Speaks on Strong Property Representationalism.Michael Tye - 2014 - Philosophical Studies 170 (1):85-86.
    Strong property representationalism, as applied to visual experience, is the thesis that the phenomenal character of a visual experience is one and the same as the property complex or ‘sensible profile’ represented by that experience. Speaks discusses the following argument against this thesis:Let ‘RED’ stand for the phenomenal character of the experience of red.(1) Red = RED (strong property representationalism).(2) My pen has no representational properties, but is red.Hence,(3) My pen has a phenomenal character but no representational properties.Since (3) is (...)
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  38. Blurry Images, Double Vision, and Other Oddities: New Problems for Representationalism?Michael Tye - 2003 - In Quentin Smith & Aleksandar Jokic (eds.), Consciousness: New Philosophical Perspectives. Oxford University Press.
     
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  39.  2
    Consciousness, Color, and Content.Michael Tye - 2004 - Philosophy and Phenomenological Research 68 (1):245-247.
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  40. A Theory of Phenomenal Concepts.Michael Tye - 2003 - In Anthony O'Hear (ed.), Royal Institute of Philosophy Supplement. Cambridge University Press. pp. 91-105.
    1) There is widespread agreement that consciousness must be a physical phenomenon, even if it is one that we do not yet understand and perhaps may never do so fully. There is also widespread agreement that the way to defend physicalism about consciousness against a variety of well known objections is by appeal to phenomenal concepts (Loar 1990, Lycan 1996, Papineau 1993, Sturgeon 1994, Tye 1995, 2000, Perry 2001) . There is, alas, no agreement on the nature of phenomenal concepts.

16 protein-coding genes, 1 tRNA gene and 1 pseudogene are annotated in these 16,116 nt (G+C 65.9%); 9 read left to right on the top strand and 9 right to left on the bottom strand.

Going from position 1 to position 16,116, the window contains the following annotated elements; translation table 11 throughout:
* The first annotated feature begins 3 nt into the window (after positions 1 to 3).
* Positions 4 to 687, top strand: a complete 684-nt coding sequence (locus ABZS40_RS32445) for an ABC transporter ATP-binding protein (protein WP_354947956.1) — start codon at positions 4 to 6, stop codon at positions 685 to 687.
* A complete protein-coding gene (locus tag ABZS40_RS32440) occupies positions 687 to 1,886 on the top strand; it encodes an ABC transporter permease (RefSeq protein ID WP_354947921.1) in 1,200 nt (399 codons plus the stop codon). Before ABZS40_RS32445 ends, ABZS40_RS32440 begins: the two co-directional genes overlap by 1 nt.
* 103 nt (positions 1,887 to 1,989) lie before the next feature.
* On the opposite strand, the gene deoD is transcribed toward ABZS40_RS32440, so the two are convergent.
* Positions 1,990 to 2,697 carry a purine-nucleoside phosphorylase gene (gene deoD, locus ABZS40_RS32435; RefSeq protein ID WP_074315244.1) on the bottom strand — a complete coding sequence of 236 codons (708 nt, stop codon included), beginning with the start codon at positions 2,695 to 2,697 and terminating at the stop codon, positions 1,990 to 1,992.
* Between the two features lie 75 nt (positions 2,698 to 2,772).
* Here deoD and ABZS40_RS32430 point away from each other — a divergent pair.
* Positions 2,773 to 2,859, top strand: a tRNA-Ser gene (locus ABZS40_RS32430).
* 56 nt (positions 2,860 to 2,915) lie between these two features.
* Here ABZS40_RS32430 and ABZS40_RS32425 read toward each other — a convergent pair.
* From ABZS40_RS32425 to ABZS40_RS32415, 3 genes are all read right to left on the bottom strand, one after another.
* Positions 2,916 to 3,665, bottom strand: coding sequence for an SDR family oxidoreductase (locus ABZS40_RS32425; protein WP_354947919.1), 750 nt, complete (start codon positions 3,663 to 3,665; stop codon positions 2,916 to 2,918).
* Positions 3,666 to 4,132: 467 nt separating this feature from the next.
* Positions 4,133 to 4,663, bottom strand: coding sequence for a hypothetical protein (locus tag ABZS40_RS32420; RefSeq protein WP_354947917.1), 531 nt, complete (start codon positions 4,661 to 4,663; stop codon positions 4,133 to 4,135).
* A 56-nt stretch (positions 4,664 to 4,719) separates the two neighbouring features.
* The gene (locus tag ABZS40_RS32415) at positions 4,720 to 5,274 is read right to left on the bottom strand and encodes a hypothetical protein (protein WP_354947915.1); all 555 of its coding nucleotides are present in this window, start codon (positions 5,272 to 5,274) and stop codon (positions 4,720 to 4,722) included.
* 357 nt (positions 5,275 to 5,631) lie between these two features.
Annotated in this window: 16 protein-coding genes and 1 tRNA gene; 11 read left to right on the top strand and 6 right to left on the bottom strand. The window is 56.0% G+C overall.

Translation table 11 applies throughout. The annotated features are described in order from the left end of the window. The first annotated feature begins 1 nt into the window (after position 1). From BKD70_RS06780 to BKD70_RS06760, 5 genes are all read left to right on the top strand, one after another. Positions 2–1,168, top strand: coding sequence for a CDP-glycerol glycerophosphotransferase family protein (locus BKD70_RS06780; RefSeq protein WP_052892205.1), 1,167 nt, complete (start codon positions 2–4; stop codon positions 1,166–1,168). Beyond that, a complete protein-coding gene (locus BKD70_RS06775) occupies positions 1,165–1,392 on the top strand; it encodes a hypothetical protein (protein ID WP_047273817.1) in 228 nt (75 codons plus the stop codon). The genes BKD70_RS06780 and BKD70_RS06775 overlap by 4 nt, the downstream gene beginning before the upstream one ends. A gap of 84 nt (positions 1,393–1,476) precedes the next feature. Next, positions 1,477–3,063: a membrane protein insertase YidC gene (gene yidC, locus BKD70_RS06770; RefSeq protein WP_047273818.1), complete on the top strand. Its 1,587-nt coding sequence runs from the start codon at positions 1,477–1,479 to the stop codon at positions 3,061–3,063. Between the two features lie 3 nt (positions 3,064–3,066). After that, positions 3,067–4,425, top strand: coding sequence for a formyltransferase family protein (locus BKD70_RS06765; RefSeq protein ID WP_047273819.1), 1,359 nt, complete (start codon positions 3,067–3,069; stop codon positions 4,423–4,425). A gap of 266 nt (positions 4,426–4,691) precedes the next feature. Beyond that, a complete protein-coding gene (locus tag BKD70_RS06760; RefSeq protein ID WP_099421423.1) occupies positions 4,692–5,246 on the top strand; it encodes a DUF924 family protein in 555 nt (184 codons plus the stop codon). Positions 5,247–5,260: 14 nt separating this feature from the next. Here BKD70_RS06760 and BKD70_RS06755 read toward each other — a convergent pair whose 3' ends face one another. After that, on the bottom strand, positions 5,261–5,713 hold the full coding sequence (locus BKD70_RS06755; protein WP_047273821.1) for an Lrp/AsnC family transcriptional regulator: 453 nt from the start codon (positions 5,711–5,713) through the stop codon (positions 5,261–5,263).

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  41. The Admissible Contents of Visual Experience.Michael Tye - 2009 - Philosophical Quarterly 59 (236):541-562.
    My purpose is to take a close look at the nature of visual content. I discuss the view that visual experiences have only existential contents, the view that visual experiences have either singular or gappy contents, and the view that visual experiences have multiple contents. I also consider a proposal about visual content inspired by Kaplan's well known theory of indexicals. I draw out some consequences of my discussion for the thesis of intentionalism with respect to the phenomenal character of (...)
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  42.  83
    Seven Puzzles of Thought and How to Solve Them: An Originalist Theory of Concepts.R. M. Sainsbury & Michael Tye - 2012 - Oxford University Press.
    Sainsbury and Tye present a new theory, 'originalism', which provides natural, simple solutions to puzzles about thought that have troubled philosophers for centuries. They argue that concepts are to be individuated by their origin, rather than epistemically or semantically. Although thought is special, no special mystery attaches to its nature.
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  43.  68
    The PANIC Theory: Reply to Byrne. [REVIEW]Michael Tye - 2003 - Philosophical Studies 113 (3):287-290.
  44. The Adverbial Approach to Visual Experience.Michael Tye - 1984 - Philosophical Review 93 (April):195-226.
  45. An Originalist Theory of Concepts.R. M. Sainsbury & Michael Tye - 2011 - Aristotelian Society Supplementary Volume 85 (1):101-124.
    We argue that thoughts are structures of concepts, and that concepts should be individuated by their origins, rather than in terms of their semantic or epistemic properties. Many features of cognition turn on the vehicles of content, thoughts, rather than on the nature of the contents they express. Originalism makes concepts available to explain, with no threat of circularity, puzzling cases concerning thought. In this paper, we mention Hesperus/Phosphorus puzzles, the Evans-Perry example of the ship seen through different windows, and (...)
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  46.  77
    The Imagery Debate.Michael Tye - 1991 - Cambridge: MIT Press.
    Michael Tye untangles the complex web of empirical and conceptual issues of the newly revived imagery debate in psychology between those that liken mental...
  47. The Subjective Qualities of Experience.Michael Tye - 1986 - Mind 95 (January):1-17.
  48.  50
    Perceptual Experience is a Many-Layered Thing.Michael Tye - 1996 - Philosophical Issues 7:117-126.
  49.  48
    Vagueness and Reality.Michael Tye - 2000 - Philosophical Topics 28 (1):195--210.
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  50.  44
    Cohen on Color Relationism.Michael Tye - 2012 - Analytic Philosophy 53 (3):297-305.